Home | I need to replace my door seals?

I need to replace my door seals?

I need to replace my door seals. I see that Beech changed the design of the 19/23/24/76 seal in mid 1980, and the new seals are very expensive. Will the older seal style work on my 1980+ airframe?
Search strings;replacement door seals, door seal replacement, new door seals, door seal parts, old door seals, new door seals

What about door seals for the Model 77 Skipper?
Search strings: Skipper door seals, Skipper seals

Technical Editor:

The original 19/23/24/76 cabin door seal is P/N 169-420036-124.
The newer seal number is P/N 105-420015-33
The original Skipper cabin door seal mounts on the airframe rather than the door. The skipper seal is P/N 108-430000-29.

The 169-420036-124 seals will fit the front cabin doors of all of the 19/23/24/76 airframes, but not the large or small baggage doors. However, they are not the same shape as the later style seals. Somewhere in mid-1980, Beech began using the Duchess (105-) door seal for the Sierra, Sport, and Sundowner. I know that the later seal is far more expensive, especially if you use the Beech seal ($700+). However, Paul Werbin purchased a set of the 105-420015-33 seals from Brown Aircraft, under their P/N BA-420015-33. You can visit Brown’s site using the following link. Make sure you get the full link, if you have to cut and paste it.


You can decide what you want to do after looking at your old seals, and maybe even talking with Paul. There is no doubt in my mind that the earlier seal will work on all of the 19/23/24/76 front doors, but I simply don’t know whether the later seal has any advantages. It might, since it was developed for the Duchess twin, and its slightly higher speeds. My personal experience has been that the original flanged-bulb seal works better and permits easier door closure.

The original-style 19/23/24/76 door seal is now available to BAC members under P/N 169-420036-124AEC, from www.aec-inc.com. BAC helped AEC develop several parts for FAA-PMA approval, in exchange for low member pricing. In July 2009 the AEC online price for the cabin door seal was $55.

The Model 77 Skipper door seal is actually mounted on the airframe, rather than the door itself; the Beech price on it was $2,800 in July 2009. That’s not a misprint. RAPID showed four on the shelf at that time, and I suspect that they will rot in place.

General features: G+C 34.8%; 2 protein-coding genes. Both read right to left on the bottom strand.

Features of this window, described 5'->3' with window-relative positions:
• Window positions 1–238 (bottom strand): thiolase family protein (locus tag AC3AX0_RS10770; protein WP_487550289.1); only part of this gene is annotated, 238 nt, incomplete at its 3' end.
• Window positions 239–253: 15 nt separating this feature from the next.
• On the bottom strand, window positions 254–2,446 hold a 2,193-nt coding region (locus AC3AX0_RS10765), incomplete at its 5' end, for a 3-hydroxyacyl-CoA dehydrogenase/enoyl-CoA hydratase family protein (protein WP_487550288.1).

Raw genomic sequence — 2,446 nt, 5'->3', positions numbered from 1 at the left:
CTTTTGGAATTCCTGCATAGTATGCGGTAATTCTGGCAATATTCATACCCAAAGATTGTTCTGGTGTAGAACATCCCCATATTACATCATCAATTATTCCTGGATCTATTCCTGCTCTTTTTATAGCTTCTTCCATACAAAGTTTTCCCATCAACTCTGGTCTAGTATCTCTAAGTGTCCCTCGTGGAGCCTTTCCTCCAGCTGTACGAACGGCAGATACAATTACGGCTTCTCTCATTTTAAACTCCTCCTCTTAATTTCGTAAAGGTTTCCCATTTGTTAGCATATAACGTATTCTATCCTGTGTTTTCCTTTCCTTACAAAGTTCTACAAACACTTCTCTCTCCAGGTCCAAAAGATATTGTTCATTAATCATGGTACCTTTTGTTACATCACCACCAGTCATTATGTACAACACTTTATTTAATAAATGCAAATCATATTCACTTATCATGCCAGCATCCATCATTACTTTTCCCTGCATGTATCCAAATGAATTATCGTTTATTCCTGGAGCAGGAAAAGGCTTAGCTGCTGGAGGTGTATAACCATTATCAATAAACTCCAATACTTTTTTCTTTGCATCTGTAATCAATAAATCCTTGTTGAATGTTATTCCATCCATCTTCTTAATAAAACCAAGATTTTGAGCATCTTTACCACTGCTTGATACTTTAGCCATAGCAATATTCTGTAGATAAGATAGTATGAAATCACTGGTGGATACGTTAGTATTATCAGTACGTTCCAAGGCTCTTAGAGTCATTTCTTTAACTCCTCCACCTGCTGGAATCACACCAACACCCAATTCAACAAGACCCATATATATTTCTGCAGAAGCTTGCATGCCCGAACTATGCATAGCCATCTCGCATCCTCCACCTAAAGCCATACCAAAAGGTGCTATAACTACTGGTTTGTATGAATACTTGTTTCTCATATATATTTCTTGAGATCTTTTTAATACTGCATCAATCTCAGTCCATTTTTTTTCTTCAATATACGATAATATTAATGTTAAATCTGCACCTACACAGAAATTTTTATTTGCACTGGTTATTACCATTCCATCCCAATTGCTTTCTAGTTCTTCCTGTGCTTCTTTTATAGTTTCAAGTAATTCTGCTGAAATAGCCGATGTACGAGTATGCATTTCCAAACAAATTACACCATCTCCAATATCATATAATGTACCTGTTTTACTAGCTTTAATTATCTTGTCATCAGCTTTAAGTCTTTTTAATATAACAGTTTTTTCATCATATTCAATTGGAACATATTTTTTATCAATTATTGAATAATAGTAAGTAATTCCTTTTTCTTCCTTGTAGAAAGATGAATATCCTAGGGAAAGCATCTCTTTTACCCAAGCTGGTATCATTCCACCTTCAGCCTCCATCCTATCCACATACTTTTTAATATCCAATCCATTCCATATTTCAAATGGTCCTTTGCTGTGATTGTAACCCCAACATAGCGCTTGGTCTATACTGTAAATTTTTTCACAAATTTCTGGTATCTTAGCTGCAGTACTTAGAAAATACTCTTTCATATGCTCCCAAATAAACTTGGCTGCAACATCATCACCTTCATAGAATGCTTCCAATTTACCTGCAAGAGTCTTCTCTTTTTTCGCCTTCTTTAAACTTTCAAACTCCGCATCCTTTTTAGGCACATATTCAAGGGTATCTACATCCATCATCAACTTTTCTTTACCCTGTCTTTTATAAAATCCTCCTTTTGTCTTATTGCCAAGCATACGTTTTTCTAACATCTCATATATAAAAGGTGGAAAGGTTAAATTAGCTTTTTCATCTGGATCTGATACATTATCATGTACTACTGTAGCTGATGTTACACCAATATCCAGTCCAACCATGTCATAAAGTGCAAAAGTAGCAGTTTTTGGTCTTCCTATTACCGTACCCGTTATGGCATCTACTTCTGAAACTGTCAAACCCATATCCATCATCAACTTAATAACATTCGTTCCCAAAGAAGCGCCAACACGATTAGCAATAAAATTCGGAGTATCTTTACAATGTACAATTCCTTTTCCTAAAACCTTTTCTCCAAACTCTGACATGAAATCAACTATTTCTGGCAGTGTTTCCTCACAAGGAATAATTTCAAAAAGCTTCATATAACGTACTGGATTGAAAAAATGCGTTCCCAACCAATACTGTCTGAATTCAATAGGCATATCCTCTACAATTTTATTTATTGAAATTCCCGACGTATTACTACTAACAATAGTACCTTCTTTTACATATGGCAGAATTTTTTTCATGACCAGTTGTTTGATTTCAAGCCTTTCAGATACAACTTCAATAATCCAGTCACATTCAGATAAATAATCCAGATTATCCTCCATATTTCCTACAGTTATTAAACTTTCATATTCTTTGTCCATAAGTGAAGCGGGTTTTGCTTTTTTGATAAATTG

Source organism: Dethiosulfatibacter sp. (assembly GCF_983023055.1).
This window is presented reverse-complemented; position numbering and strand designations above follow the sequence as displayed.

I have not tried to pursue the Skipper seal since a year ago last April, when I visited a booth at Sun-N-Fun for Aircraft Door Seals, LLC. ADS advertises a replacement seal for the 76 Duchess and 77 Skipper, and states that it is an FAA-PMA product (log book entry only). The price is $189. What they picture is a door-mounted seal. On the assumption that it does work, its placement does not matter if they have an FAA-PMA for it. Here is their link:


Addendum December 2009:

The early -124 cabin door seals will also fit and work very well on many of the ME-prefixed Duchesses, and many of the 1979 and later Sports, Sundowners, and Sierras that came with the later Duchess lip-type seal. One caution, though. We have encountered a small number of 1980 and later airframes that have an uncommonly small door skin flange extending beyond the door’s inner frame. There must be at least a 3/4" wide ‘flange’, between the door’s inner frame and the edge of the door’s skin, for the Beech -124 seal to work well. If you have a 5/8" wide flange, or narrower, on the majority of the door’s perimeter, you need to stick with the slightly smaller AECI seal. If the flange is as narrow as 1/2" or less, you’ll have to stick with the later lip-type seal design, ordering it from Brown Aircraft as explained in the BAC FAQ, and hope for the best. Paying Beech more than $700 for the Duchess lip-type seal is out of the question for most of us.

If the door has the needed clearance in all areas but one or two, and the door’s overall gap really needs the original wider Beech seal, the seal can easily be trimmed as required for the narrower segments of the door skin’s flange. You just slit the outboard edge of the seal’s protruding bulb with a razor knife, after it has been installed, leaving a very slight ‘lip’ sticking above the seal’s base section. Then cut a sliver of rubber off of the cut edge of the bulb, tuck the cut bulb edge down, behind and against the small lib protruding from the base part of the seal, and see whether the seal height versus the door clearance looks correct. After removing the correct amount of bulb rubber, permanently reattach the cut edge of the seal, behind and against its opposite cut edge, using Super Glue and Cyanoacrylate Accelerator. If you prefer, you can reattach the cut edges; but this is usually more difficult as the cuts are hard to get exactly parallel. The cyanoacrylate rubber bond will be permanent within one or two seconds. The seal will tear before the cement fails. You must use the accelerator to get this quality of bond.

Thank you for adding to the resources available for your Fellow BAC Members.